The American Sentence


It’s just plain easy to write one sentence, yes?  That’s all we have to do, isn’t it? Write one sentence and then another and yet another – and we have a prose poem, a short story, a novel.  

Allen Ginsberg, ( June 3, 1926- April 5, 1997) -- a leading poet of the Beat Generation and author of Howl was inspired by the Japanese haiku—three lines of traditionally 5-7-5 syllables – invented the “American Sentence” – a single sentence of 17 syllables. What he did was add 5 + 7 + 5 and created this form. Ginsberg died on April 5, 1997. We honor here his contribution to American literature. 

My Survey of American Literature class loved finding American Sentences buried in stories.  They made a collection of these sentences – and this little treasure hunt resulted in their paying close attention to the text.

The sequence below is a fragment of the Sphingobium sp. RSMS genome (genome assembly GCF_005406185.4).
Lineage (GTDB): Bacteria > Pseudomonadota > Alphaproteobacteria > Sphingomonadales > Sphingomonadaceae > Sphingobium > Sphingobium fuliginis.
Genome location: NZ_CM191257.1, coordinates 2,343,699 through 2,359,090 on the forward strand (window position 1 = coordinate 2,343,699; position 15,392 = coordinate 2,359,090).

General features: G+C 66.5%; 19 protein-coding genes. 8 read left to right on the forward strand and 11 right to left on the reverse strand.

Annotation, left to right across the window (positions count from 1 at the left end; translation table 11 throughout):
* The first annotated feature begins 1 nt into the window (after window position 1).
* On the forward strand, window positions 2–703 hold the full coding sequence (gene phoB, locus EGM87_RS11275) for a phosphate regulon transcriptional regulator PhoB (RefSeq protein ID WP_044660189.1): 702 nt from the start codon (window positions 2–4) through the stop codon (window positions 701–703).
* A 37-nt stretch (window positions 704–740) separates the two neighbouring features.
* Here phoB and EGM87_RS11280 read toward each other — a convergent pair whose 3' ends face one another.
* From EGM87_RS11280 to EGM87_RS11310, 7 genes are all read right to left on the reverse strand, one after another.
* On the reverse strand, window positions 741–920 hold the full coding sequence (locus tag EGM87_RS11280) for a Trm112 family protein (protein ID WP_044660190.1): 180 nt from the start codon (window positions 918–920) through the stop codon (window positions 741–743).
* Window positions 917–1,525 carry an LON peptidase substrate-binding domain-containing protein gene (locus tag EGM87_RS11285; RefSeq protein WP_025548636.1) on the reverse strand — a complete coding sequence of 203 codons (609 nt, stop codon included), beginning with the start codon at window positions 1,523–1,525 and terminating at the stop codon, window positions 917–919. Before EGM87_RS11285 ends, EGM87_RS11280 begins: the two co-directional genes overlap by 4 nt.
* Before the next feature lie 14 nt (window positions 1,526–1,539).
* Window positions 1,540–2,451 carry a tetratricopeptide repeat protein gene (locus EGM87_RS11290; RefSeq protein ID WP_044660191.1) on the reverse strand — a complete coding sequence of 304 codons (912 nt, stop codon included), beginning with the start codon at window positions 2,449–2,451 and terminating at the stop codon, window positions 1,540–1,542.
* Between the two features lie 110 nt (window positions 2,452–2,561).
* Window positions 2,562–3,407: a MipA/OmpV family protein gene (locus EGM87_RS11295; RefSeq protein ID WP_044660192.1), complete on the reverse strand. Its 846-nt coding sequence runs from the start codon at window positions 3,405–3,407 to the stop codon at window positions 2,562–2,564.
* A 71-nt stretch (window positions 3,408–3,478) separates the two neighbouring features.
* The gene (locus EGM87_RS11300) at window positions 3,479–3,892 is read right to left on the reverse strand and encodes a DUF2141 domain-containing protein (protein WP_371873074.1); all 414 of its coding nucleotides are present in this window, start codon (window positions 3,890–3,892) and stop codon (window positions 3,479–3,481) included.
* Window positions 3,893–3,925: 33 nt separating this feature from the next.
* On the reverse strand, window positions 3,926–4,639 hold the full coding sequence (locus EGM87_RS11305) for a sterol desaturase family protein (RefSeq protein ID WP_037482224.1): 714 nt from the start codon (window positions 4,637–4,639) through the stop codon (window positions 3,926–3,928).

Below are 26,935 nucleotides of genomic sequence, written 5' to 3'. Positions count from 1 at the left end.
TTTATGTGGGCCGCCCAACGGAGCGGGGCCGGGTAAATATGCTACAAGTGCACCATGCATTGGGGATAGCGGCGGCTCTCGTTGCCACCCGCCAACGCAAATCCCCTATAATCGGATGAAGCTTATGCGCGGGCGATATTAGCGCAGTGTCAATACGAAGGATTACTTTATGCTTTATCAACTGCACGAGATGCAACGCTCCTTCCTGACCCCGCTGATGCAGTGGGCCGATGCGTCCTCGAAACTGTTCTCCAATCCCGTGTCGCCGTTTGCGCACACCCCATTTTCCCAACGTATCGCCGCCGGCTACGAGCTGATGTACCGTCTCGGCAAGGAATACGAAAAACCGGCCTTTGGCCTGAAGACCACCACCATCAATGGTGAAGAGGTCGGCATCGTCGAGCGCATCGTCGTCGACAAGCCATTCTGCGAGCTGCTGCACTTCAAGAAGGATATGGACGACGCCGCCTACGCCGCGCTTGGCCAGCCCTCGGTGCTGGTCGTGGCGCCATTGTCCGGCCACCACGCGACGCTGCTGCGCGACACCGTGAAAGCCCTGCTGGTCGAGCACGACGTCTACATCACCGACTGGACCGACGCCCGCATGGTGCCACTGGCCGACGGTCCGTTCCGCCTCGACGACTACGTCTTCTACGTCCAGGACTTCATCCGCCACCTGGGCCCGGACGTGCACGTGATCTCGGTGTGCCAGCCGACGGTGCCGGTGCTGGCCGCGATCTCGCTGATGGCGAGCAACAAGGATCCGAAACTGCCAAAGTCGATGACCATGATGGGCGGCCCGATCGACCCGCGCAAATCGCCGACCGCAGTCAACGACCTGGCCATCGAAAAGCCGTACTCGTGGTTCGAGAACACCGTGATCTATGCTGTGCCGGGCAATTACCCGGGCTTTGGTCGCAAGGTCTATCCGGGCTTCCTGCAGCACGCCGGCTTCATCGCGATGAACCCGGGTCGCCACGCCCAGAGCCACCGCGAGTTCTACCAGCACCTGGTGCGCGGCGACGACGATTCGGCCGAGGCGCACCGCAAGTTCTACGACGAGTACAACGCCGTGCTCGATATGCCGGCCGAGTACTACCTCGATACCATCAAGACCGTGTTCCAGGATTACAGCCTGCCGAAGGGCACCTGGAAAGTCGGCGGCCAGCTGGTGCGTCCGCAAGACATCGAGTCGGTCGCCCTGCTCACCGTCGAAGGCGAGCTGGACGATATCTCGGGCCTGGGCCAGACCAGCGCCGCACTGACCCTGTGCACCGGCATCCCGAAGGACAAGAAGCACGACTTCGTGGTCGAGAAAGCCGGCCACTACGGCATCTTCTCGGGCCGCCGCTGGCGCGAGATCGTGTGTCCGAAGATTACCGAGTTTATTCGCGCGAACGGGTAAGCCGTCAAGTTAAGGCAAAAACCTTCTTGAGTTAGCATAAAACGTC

Here are some of Ginsberg’s American Sentences:

 Crescent moon, girls chatter at twilight on the bus ride to Ankara. - Allen Ginsberg - June 1990

Put on my tie in a taxi, short of  breath, rushing to meditate.
- Allen Ginsberg - November 1991

That grey-haired man in business suit and black turtleneck thinks he's still young.
- Allen Ginsberg - December 19, 1992

Prompt:  Write 5 American Sentences (it’s April 5, after all) – or however many sentences you choose.  

See, in particular Ginsberg’s official website -- http://allenginsberg.org